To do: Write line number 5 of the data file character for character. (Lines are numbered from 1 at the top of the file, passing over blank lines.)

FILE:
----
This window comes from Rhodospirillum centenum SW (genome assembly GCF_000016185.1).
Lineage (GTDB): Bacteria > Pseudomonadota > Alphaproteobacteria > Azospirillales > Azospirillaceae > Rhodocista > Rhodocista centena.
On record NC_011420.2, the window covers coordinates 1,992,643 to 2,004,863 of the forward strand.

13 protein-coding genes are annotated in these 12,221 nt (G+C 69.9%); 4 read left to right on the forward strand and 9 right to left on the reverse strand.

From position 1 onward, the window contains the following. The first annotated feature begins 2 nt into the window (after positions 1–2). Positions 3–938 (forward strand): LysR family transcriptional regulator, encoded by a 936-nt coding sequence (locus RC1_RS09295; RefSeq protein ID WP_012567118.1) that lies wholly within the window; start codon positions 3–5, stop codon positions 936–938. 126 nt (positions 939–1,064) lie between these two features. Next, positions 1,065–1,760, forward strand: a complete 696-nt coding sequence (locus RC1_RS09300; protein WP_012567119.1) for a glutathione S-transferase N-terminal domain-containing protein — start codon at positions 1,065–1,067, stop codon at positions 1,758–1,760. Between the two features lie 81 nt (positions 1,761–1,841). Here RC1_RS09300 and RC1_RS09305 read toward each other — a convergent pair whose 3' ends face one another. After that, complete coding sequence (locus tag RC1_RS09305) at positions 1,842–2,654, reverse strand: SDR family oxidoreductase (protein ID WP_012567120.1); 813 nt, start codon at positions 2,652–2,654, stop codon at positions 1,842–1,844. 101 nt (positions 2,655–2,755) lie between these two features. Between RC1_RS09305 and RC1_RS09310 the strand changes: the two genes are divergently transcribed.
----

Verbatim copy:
From position 1 onward, the window contains the following. The first annotated feature begins 2 nt into the window (after positions 1–2). Positions 3–938 (forward strand): LysR family transcriptional regulator, encoded by a 936-nt coding sequence (locus RC1_RS09295; RefSeq protein ID WP_012567118.1) that lies wholly within the window; start codon positions 3–5, stop codon positions 936–938. 126 nt (positions 939–1,064) lie between these two features. Next, positions 1,065–1,760, forward strand: a complete 696-nt coding sequence (locus RC1_RS09300; protein WP_012567119.1) for a glutathione S-transferase N-terminal domain-containing protein — start codon at positions 1,065–1,067, stop codon at positions 1,758–1,760. Between the two features lie 81 nt (positions 1,761–1,841). Here RC1_RS09300 and RC1_RS09305 read toward each other — a convergent pair whose 3' ends face one another. After that, complete coding sequence (locus tag RC1_RS09305) at positions 1,842–2,654, reverse strand: SDR family oxidoreductase (protein ID WP_012567120.1); 813 nt, start codon at positions 2,652–2,654, stop codon at positions 1,842–1,844. 101 nt (positions 2,655–2,755) lie between these two features. Between RC1_RS09305 and RC1_RS09310 the strand changes: the two genes are divergently transcribed.